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Friday, May 27, 2016

The Circulation of Astronomical Knowledge in the Ancient World

Editor: 
John M. Steele

Publication Year: 
2016

Publisher:
Brill





Abstract:

Astronomical and astrological knowledge circulated in many ways in the ancient world: in the form of written texts and through oral communication; by the conscious assimilation of sought-after knowledge and the unconscious absorption of ideas to which scholars were exposed. The Circulation of Astronomical Knowledge in the Ancient World explores the ways in which astronomical knowledge circulated between different communities of scholars over time and space, and what was done with that knowledge when it was received. Examples are discussed from Mesopotamia, Egypt, the Greco-Roman world, India, and China.

Table of Contents:

Front Matter
pp i –x

Introduction
pp 1 –4

The Brown School of the History of Science: Historiography and the Astral Sciences
pp 5 –17

Astral Knowledge in an International Age: Transmission of the Cuneiform Tradition, ca. 1500–1000 B.C.
pp 18 –54

Traditions of Mesopotamian Celestial-Divinatory Schemes and the 4th Tablet of Šumma Sin ina Tāmartišu
pp 55 –82

The Circulation of Astronomical Knowledge between Babylon and Uruk
pp 83 –118

The Micro-Zodiac in Babylon and Uruk: Seleucid Zodiacal Astrology
pp 119 –138

Virtual Moons over Babylonia: The Calendar Text System, Its Micro-Zodiac of 13, and the Making of Medical Zodiology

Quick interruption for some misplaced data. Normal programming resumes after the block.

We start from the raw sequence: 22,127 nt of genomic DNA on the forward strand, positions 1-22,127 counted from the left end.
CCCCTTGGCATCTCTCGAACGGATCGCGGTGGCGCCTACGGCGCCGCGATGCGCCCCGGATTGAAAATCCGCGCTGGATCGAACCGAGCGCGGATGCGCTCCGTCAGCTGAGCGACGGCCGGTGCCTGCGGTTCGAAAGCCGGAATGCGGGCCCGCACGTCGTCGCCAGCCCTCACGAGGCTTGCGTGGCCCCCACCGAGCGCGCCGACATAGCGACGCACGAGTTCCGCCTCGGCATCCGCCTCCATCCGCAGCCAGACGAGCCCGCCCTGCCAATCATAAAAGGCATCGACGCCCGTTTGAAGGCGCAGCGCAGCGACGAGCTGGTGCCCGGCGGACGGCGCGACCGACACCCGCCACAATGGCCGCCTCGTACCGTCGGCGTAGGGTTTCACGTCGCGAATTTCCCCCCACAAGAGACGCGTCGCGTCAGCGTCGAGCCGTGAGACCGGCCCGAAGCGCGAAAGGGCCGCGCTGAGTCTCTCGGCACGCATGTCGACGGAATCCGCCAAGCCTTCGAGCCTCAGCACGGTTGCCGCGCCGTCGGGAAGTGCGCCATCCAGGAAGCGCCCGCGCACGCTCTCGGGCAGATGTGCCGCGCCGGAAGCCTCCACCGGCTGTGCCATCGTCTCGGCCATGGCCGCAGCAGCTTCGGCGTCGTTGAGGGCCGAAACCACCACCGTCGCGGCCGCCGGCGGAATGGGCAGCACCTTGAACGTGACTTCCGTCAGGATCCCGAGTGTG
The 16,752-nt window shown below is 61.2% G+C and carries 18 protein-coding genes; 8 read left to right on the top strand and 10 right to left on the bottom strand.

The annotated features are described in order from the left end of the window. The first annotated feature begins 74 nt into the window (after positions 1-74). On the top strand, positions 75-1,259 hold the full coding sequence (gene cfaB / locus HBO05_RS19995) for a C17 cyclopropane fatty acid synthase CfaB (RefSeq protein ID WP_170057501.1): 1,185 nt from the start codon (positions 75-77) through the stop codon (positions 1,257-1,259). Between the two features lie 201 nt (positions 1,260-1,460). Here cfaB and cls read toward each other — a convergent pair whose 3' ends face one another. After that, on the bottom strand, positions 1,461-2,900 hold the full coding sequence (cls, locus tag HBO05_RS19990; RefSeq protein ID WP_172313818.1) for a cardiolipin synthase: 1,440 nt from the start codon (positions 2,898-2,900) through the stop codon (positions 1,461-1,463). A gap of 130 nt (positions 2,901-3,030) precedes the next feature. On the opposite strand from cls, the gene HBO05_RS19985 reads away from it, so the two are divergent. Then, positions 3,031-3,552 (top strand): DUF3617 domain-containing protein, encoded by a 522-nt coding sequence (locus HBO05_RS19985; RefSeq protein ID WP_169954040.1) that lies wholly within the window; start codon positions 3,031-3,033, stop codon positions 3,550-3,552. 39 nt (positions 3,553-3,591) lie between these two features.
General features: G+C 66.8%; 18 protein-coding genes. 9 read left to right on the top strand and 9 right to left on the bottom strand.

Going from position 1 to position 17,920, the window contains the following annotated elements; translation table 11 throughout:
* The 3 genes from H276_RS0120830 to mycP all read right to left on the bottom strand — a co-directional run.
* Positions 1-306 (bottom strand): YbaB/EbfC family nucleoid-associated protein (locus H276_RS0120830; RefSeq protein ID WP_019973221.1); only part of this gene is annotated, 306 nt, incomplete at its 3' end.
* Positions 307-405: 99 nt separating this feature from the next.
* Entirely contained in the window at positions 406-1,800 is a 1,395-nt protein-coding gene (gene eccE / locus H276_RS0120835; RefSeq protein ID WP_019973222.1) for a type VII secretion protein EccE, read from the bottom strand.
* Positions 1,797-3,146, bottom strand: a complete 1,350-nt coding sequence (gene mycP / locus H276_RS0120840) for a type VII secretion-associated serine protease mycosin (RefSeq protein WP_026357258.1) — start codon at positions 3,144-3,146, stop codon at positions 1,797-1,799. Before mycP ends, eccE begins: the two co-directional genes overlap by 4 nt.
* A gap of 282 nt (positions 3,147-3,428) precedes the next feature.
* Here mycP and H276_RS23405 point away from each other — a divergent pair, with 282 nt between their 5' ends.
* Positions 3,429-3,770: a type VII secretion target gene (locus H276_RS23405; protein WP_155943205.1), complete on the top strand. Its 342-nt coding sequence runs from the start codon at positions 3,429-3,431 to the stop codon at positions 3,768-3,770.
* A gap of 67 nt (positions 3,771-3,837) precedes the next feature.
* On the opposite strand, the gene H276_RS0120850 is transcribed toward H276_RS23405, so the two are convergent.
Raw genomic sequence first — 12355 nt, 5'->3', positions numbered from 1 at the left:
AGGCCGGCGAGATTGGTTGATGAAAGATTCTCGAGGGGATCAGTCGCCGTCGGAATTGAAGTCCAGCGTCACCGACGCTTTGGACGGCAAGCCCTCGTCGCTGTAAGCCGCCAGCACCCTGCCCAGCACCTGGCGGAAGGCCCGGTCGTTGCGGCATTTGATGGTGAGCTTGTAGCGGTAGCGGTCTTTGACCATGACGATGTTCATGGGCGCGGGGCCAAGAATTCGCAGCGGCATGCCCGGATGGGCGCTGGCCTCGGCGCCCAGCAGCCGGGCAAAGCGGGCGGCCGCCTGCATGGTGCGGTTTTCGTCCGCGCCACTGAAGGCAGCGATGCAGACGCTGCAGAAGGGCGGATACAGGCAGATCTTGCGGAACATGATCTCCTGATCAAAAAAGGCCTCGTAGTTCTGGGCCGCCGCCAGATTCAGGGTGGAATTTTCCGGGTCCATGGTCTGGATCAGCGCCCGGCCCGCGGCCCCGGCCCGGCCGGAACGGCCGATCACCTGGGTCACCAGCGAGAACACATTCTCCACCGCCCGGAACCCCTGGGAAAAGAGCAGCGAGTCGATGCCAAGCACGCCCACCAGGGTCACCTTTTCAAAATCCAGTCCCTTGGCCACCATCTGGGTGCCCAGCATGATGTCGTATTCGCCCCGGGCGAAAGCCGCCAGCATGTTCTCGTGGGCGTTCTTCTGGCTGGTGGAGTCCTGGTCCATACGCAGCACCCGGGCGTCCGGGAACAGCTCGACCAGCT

pp 139 –229

On the Concomitancy of the Seemingly Incommensurable, or Why Egyptian Astral Tradition Needs to be Analyzed within Its Cultural Context
pp 230 –244

Some Astrologers and Their Handbooks in Demotic Egyptian
pp 245 –286

The Anaphoricus of Hypsicles of Alexandria
pp 287 –315

Interpolated Observations and Historical Observational Records in Ptolemy’s Astronomy
pp 316 –349

Mesopotamian Lunar Omens in Justinian’s Constantinople
pp 350 –395

A Parallel Universe: The Transmission of Astronomical Terminology in Early Chinese Almanacs (Ethan Harkness)
pp 396 –415

Mercury and the Case for Plural Planetary Traditions in Early Imperial China
(Daniel Patrick Morgan)
pp 416 –450

Calendrical Systems in Early Imperial China: Reform, Evaluation and Tradition
(Yuzhen Guan)
pp 451 –477

The Twelve Signs of the Zodiac during the Tang and Song Dynasties: A Set of Signs Which Lost Their Meanings within Chinese Horoscopic Astrology
pp 478 –526

On the Dunhuang Manuscript P.4071: A Case Study on the Sinicization of Western Horoscope in Late 10th Century China
pp 527 –558

Were Planetary Models of Ancient India Strongly Influenced by Greek Astronomy?
pp 559 –575

Indexes
pp 577 –585

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